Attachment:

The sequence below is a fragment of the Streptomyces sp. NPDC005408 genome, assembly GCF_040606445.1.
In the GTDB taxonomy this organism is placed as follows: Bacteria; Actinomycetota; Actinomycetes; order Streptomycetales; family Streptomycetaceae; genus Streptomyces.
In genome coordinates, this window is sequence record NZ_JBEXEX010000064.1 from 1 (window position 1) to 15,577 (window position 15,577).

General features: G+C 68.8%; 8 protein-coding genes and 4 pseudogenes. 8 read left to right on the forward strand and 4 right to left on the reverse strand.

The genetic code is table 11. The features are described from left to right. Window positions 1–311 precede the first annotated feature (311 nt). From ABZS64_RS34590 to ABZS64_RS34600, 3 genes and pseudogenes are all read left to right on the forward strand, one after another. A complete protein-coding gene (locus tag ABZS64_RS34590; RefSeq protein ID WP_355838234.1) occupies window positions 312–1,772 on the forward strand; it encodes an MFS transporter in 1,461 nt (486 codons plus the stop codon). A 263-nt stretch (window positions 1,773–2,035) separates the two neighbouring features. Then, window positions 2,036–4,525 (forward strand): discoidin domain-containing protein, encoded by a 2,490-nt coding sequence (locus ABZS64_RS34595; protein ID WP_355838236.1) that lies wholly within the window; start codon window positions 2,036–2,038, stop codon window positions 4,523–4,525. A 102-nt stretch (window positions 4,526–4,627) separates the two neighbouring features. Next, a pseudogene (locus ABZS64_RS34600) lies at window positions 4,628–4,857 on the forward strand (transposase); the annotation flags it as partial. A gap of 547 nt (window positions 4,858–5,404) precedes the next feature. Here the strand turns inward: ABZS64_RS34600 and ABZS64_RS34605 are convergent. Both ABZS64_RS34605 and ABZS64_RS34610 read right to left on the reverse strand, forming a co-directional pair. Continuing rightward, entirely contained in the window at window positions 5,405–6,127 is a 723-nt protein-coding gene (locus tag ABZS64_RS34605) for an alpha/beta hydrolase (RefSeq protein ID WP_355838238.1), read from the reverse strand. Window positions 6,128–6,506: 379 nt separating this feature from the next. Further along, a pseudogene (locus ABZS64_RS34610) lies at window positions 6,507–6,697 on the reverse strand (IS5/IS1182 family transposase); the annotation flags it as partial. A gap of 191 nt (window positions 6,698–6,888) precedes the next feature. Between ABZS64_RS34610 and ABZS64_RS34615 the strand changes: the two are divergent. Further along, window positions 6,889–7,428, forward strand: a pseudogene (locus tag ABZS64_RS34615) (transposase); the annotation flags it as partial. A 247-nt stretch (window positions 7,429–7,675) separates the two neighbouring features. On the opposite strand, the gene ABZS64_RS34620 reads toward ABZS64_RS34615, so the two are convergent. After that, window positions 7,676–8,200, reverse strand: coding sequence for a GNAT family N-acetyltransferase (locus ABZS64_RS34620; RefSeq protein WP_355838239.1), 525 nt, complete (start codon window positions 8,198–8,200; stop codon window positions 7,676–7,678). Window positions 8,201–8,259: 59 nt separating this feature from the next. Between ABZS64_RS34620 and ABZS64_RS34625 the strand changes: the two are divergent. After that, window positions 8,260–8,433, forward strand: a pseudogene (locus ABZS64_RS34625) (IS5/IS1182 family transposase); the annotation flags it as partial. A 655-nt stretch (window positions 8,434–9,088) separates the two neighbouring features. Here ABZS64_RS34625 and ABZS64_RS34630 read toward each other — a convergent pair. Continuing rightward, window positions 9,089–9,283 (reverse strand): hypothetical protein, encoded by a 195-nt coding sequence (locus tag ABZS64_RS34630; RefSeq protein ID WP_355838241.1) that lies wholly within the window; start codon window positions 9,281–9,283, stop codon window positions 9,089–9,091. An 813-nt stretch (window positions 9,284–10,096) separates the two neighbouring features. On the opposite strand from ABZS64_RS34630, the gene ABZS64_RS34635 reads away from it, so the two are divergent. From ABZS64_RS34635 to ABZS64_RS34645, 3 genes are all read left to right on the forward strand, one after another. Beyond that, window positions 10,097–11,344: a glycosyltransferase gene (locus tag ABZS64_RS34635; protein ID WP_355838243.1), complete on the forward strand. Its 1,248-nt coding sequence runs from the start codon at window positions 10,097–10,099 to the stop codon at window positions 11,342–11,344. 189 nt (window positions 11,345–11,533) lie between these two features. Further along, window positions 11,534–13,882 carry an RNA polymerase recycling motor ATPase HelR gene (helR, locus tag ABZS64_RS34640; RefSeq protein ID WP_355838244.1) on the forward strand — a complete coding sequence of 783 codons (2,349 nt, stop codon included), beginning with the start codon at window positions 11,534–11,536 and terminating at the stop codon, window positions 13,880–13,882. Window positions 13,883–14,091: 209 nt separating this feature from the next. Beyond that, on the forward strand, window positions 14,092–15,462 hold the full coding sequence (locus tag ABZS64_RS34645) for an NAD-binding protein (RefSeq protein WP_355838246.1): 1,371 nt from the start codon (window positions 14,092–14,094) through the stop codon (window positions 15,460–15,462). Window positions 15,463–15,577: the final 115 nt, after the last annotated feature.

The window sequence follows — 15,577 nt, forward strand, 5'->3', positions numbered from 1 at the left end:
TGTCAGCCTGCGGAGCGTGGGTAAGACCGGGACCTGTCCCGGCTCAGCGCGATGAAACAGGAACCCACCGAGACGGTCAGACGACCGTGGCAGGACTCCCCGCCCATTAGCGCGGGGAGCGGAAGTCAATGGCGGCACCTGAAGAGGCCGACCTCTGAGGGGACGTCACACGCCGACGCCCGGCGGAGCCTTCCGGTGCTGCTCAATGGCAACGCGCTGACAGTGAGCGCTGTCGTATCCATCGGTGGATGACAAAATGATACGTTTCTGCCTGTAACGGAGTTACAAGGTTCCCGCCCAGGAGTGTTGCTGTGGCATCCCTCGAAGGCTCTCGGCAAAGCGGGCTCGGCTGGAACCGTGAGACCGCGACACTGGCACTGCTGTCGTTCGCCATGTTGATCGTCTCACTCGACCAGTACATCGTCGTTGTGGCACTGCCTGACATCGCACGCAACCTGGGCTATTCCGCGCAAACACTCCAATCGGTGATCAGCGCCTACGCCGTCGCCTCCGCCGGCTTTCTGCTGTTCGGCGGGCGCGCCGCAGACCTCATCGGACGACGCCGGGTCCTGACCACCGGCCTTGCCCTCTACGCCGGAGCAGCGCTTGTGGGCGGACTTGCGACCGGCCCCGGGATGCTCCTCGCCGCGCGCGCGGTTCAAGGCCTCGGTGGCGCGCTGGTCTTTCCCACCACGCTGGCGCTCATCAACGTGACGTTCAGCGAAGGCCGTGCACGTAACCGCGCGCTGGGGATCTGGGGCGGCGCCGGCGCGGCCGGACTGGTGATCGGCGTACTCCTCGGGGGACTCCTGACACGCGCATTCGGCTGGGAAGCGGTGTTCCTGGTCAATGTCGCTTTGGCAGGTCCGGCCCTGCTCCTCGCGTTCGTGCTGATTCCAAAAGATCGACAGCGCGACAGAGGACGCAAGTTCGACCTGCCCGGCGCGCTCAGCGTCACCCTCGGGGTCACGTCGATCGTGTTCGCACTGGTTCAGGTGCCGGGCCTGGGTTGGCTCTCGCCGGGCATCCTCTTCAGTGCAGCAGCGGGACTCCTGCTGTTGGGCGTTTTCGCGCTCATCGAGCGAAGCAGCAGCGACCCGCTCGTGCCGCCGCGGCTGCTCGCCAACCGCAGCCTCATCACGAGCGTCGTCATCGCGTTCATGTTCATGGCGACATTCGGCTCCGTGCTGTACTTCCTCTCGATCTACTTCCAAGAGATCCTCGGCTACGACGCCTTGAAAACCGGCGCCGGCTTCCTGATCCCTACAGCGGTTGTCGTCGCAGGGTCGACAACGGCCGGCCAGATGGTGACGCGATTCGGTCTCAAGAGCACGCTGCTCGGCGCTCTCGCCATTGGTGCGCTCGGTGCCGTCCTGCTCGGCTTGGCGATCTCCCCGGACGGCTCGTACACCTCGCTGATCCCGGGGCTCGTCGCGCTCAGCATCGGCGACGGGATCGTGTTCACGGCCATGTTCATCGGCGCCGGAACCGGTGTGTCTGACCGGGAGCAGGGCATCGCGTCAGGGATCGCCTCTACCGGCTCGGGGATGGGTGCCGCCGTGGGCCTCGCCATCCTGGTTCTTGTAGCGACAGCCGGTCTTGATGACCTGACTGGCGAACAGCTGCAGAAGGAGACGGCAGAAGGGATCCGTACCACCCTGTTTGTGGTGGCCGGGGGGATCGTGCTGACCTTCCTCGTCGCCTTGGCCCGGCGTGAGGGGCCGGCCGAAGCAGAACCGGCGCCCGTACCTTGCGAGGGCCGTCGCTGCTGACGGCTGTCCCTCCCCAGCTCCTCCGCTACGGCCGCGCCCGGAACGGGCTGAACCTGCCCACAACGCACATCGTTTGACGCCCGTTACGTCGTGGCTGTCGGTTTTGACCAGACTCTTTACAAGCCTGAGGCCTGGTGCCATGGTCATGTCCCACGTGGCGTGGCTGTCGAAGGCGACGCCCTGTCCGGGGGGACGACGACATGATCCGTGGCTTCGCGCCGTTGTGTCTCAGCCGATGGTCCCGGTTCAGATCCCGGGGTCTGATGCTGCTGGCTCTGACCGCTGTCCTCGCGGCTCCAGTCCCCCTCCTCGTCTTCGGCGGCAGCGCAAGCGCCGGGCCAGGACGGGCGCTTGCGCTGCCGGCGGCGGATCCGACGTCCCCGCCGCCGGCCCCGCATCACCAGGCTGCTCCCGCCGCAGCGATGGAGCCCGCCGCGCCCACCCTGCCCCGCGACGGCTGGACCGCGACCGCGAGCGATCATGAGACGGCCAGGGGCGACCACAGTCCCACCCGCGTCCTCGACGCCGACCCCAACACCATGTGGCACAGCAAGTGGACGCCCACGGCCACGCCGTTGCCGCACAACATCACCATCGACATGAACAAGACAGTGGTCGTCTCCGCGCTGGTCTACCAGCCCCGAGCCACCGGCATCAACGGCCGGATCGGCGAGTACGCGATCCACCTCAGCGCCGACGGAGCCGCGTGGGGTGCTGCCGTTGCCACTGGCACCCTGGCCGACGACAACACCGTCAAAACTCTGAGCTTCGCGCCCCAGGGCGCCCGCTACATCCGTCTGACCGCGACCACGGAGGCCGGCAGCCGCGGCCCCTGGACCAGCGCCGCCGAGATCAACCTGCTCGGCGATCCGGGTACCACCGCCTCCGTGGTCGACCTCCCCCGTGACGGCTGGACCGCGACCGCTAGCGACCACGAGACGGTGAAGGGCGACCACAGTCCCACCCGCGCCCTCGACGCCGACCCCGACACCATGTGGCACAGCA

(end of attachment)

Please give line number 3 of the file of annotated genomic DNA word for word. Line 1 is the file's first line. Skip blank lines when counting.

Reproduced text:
In genome coordinates, this window is sequence record NZ_JBEXEX010000064.1 from 1 (window position 1) to 15,577 (window position 15,577).